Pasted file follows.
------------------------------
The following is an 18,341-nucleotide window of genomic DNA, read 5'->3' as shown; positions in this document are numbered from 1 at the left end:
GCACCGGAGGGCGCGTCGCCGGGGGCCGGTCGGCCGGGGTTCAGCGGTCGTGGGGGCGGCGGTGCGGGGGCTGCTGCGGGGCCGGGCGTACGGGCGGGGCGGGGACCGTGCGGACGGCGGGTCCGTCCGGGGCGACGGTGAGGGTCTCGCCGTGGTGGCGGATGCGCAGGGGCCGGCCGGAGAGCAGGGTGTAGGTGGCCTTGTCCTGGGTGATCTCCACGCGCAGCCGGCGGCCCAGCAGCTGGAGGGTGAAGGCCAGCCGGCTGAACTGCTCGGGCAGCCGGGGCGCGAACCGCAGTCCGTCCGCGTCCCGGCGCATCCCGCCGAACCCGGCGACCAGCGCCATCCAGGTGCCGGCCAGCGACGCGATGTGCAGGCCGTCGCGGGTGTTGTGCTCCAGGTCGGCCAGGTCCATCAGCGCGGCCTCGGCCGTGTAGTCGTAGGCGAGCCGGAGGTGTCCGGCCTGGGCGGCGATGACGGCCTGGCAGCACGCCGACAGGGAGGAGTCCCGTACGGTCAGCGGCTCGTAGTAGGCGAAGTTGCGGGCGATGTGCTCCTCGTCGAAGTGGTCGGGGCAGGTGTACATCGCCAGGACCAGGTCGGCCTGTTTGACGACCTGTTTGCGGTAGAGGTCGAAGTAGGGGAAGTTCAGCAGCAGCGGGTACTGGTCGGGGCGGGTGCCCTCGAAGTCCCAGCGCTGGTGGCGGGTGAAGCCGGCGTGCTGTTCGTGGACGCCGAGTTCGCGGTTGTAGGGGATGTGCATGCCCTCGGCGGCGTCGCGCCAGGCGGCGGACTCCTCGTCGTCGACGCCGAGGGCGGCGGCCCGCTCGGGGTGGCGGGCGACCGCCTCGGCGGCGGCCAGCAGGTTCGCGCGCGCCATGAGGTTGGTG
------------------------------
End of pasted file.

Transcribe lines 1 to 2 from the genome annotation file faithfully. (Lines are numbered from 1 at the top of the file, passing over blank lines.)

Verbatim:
The following is an 18,341-nucleotide window of genomic DNA, read 5'->3' as shown; positions in this document are numbered from 1 at the left end:
GCACCGGAGGGCGCGTCGCCGGGGGCCGGTCGGCCGGGGTTCAGCGGTCGTGGGGGCGGCGGTGCGGGGGCTGCTGCGGGGCCGGGCGTACGGGCGGGGCGGGGACCGTGCGGACGGCGGGTCCGTCCGGGGCGACGGTGAGGGTCTCGCCGTGGTGGCGGATGCGCAGGGGCCGGCCGGAGAGCAGGGTGTAGGTGGCCTTGTCCTGGGTGATCTCCACGCGCAGCCGGCGGCCCAGCAGCTGGAGGGTGAAGGCCAGCCGGCTGAACTGCTCGGGCAGCCGGGGCGCGAACCGCAGTCCGTCCGCGTCCCGGCGCATCCCGCCGAACCCGGCGACCAGCGCCATCCAGGTGCCGGCCAGCGACGCGATGTGCAGGCCGTCGCGGGTGTTGTGCTCCAGGTCGGCCAGGTCCATCAGCGCGGCCTCGGCCGTGTAGTCGTAGGCGAGCCGGAGGTGTCCGGCCTGGGCGGCGATGACGGCCTGGCAGCACGCCGACAGGGAGGAGTCCCGTACGGTCAGCGGCTCGTAGTAGGCGAAGTTGCGGGCGATGTGCTCCTCGTCGAAGTGGTCGGGGCAGGTGTACATCGCCAGGACCAGGTCGGCCTGTTTGACGACCTGTTTGCGGTAGAGGTCGAAGTAGGGGAAGTTCAGCAGCAGCGGGTACTGGTCGGGGCGGGTGCCCTCGAAGTCCCAGCGCTGGTGGCGGGTGAAGCCGGCGTGCTGTTCGTGGACGCCGAGTTCGCGGTTGTAGGGGATGTGCATGCCCTCGGCGGCGTCGCGCCAGGCGGCGGACTCCTCGTCGTCGACGCCGAGGGCGGCGGCCCGCTCGGGGTGGCGGGCGACCGCCTCGGCGGCGGCCAGCAGGTTCGCGCGCGCCATGAGGTTGGTG